When we allowed a Steampunk ‘intervention’ into Flamsteed House and the Time and Longitude Gallery at the Royal Observatory Greenwich last year, in the exhibition Longitude Punk’d, reactions were varied. Many were really positive about bringing some imagination and artistry in to explore the themes, objects and spaces and we undoubtedly attracted at least a few visitors who might not otherwise have gone.
There were, however, more than a few staff and visitors who were annoyed that we were mixing fact and fiction and taking away the authoritative voice of the Museum. How would people learn anything? How would they know what was real history and which were the real objects? Either proving or entirely dismissing their point, most visitors, particularly tourists there for a photograph on the prime meridian, probably didn’t even realise that they were not seeing a straight forward exhibition.
What those who worried about ‘reality’ perhaps don’t fully appreciate is the extent to which fictions and fakes are always a part of museum displays. It is the joy of something like this exhibition – or the really wonderful Stranger than Fiction exhibition at the Science Museum – that they force you to think harder about what we’re presented with and how we too blindly trust the authority and ‘reality’ of certain modes of presentation.
For me, this photograph I took in the Royal Observatory’s Octagon Room during Longitude Punk’d nicely brings out some of what I mean.
While, even for the non-too eagle-eyed, it is clear that the dress in the centre, created for Longitude Punk’d, is not 18th century, for most visitors it might appear that this is a modern piece, with historical nods, simply dropped into a 17th-century space. It is a fiction dropped into history. But things are not what they seem.
Firstly, of course, we can note the museological trappings that make this space very different to the one that John Flamsteed knew. There are barriers, electric lights and museum labels, also a smooth, light wood floor. But what of those paintings? The instruments? The clocks and panelling?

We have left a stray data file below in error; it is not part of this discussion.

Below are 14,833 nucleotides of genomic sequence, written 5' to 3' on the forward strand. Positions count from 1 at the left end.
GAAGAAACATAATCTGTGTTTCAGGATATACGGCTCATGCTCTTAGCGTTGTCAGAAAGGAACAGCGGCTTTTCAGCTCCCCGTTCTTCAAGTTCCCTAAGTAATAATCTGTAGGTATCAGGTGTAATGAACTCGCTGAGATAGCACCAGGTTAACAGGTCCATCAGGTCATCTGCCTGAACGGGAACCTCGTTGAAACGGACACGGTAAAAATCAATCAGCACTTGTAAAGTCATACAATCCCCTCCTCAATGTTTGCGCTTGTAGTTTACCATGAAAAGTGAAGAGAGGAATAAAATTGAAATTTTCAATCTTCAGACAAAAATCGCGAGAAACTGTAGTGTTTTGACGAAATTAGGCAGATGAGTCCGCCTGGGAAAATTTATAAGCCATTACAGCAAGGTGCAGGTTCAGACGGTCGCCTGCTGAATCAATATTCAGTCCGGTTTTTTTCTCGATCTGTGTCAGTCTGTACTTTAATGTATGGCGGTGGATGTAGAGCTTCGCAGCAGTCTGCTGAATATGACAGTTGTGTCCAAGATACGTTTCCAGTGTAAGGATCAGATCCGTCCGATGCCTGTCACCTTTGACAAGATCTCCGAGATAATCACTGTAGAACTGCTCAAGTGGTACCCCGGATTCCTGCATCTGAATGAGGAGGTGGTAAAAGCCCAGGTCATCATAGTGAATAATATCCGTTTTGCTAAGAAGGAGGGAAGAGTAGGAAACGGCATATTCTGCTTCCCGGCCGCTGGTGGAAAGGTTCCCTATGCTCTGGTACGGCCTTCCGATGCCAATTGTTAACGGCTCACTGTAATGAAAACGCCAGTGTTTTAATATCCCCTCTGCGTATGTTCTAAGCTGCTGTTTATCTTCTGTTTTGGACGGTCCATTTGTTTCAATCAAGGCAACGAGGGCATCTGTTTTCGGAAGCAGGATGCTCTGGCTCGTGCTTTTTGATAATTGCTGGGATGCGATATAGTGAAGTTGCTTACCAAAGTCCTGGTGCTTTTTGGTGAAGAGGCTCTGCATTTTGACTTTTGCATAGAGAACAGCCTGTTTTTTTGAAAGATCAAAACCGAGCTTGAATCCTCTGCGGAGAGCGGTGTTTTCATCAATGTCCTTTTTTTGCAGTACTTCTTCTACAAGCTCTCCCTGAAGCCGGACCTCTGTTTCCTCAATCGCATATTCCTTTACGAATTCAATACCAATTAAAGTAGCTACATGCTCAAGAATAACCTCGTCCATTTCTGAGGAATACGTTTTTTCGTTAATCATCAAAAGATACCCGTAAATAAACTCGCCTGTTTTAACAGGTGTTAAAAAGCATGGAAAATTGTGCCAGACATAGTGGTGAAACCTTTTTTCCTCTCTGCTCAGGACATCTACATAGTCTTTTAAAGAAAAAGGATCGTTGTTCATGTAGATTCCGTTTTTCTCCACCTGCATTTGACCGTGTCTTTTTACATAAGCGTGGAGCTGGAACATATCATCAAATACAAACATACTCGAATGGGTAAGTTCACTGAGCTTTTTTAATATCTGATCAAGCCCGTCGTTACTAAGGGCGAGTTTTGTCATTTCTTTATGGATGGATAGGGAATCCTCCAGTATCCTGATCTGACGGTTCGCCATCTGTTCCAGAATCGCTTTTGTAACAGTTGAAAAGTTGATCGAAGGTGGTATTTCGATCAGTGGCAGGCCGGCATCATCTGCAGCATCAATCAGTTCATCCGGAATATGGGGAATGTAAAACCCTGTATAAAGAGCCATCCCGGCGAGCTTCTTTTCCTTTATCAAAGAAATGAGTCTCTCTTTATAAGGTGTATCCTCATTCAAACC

A right old mix-up is the answer. Artfully arranged to evoke the 1676 engraving of the room by Francis Place:
What we have is a mixture of ‘original’ pieces, later historic objects, 20th-century replicas and 21st-century recreations. The room, much altered over the years, has been completely recreated. The engraving doesn’t give us much information on the nature of the panelling, but restoration work on the rooms downstairs suggested that a fake wood effect had – at least there – been an early wall treatment. Thus an original ‘fake’ effect has been ‘authentically’ recreated, possibly in the wrong space.
The astronomical quadrant, on the left, is a ‘real’ historic object, but some 75 years too late for this set-up. The telescope on the right (out of sight in my picture, but recreating the one in the engraving) is pure prop, without lenses. It used to offer those who bothered to take a look a view of a faded slide of Pluto (the cartoon dog). Now, after much effort of the sort that only those acquainted with the pace of change in large museums will appreciate, it has a picture of Saturn (the planet), fuzzed and chromatically distorted to give some sort of idea of what it was like looking through an early telescope. Obviously Saturn ain’t really visible, through the windows, in the daylight.